Oscar turns Entertainer

Either I don’t understand movies or there is terribly wrong with the movie per se.

Since morning I have been referring various news reports and yet I am not able to digest the fact that Slumdog has grabbed 8 Oscars.

A month back, I watched this low budget British movie shot in Mumbai’s slum. Two friends, whom I had accompanied, left the cinema hall in between, as they had to rush for news coverage. Sulking in the thought that I have to now pick up PMT bus to reach home, I paid little attention to the last part of the movie.

Days later we had a Slumdog DVD at home. Brother, me and sister-in-law started watching it. But hardly it could move ahead, both of them, yawned, resorted to sleep, leaving the movie half finished.

This time I watched it carefully, only to reach to the conclusion that I have wasted few bucks.

I liked the movie, but not as much as to spend time and money watching it twice. I liked the non-escapists story, but thought it would have been better, had it been little lighter- this would have made the story more realistic. Rehman has delivered his best. But he often does it- and sometime he has done better than best. Overall I didn’t find it remarkably great that will last for many years on my memory disk.

The film critics say, “The film’s freshness lies not just in how the West sees India but how Indian see themselves”. This is just far from reality.

So how far the 8 academy awards to SM are justified.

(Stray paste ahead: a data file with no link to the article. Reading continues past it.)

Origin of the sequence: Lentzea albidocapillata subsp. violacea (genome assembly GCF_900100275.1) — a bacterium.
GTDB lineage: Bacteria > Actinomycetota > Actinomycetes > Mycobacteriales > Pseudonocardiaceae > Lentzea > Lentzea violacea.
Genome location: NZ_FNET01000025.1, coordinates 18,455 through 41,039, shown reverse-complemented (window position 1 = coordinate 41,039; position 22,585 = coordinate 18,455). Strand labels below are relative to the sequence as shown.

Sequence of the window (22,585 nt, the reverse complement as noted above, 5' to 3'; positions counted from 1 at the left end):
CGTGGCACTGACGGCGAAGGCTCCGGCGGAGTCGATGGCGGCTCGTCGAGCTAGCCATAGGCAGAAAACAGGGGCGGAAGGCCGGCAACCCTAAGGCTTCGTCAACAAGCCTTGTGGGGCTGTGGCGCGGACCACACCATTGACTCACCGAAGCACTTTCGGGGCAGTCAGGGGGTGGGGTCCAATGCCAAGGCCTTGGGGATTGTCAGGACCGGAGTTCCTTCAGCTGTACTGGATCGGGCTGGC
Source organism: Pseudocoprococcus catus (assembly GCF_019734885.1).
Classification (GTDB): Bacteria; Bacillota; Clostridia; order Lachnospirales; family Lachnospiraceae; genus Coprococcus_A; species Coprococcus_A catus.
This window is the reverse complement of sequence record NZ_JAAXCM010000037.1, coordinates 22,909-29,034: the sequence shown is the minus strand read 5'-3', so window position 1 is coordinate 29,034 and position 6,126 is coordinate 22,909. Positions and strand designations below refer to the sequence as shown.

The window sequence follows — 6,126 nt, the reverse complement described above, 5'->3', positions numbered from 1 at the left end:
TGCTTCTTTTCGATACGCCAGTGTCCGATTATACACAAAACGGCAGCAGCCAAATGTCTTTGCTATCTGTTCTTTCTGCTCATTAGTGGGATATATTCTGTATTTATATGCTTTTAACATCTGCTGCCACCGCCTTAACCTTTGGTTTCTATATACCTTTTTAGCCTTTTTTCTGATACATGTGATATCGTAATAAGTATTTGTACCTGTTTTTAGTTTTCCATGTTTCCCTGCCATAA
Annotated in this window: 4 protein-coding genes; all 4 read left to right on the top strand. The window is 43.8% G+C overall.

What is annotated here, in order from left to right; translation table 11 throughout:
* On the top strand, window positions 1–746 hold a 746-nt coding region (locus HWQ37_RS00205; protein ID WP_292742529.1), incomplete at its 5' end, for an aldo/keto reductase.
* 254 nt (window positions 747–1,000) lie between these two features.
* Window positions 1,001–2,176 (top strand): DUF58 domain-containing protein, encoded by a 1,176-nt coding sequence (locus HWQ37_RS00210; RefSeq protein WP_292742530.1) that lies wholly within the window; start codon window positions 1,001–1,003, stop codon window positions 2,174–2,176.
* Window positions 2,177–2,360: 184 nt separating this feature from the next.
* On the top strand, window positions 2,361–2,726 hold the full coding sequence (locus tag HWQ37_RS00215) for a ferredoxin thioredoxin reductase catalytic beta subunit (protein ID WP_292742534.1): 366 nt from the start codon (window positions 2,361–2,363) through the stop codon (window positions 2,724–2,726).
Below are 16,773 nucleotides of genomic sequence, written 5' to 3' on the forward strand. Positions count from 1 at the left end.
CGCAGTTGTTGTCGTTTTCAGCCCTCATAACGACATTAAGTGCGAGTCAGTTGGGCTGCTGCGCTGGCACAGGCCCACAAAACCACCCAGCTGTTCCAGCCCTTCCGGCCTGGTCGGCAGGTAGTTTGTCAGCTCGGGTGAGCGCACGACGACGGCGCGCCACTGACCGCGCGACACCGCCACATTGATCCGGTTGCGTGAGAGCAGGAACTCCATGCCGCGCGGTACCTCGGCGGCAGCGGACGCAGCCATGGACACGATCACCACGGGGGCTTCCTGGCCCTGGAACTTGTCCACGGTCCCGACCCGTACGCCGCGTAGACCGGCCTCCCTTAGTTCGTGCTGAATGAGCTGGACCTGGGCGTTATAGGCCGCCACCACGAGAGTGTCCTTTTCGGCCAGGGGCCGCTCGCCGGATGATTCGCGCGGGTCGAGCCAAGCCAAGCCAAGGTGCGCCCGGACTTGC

I think Economist gets it right:

“Within Hollywood, of course, the Academy Awards still matter a great deal. Prestige and acclaim are hard currency in the film business, in many ways more valuable than money. The danger is that Hollywood’s taste in its own products is becoming as removed from public opinion as its political views are outside the American mainstream. What viewers will see on Sunday night is an industry talking to itself”.

Perhaps I didn't understand the film well, but I have realised that Oscars are not supposed to reward popularity, nor does it any longer reward quality.

Advani In Forward Gear

Not really sure but I suspect, if not L K Advani, his team must have been reading my blog.

Otherwise why has Advani decided not to recount flashbacks – his famous predisposition during the public speeches? In my post I had stated: … the blog has given Advani a forum to go nostalgic. This is especially when many of his colleagues (and journalists who keep whining when he is at his best) don’t like him always recounting past on public forums.

Now HT story says: “Party colleagues believe flashbacks to 50s and 60s are lost on youngsters, they find it alienating. Advani has paid heed. There are fewer bouts of nostalgia in his speeches now”.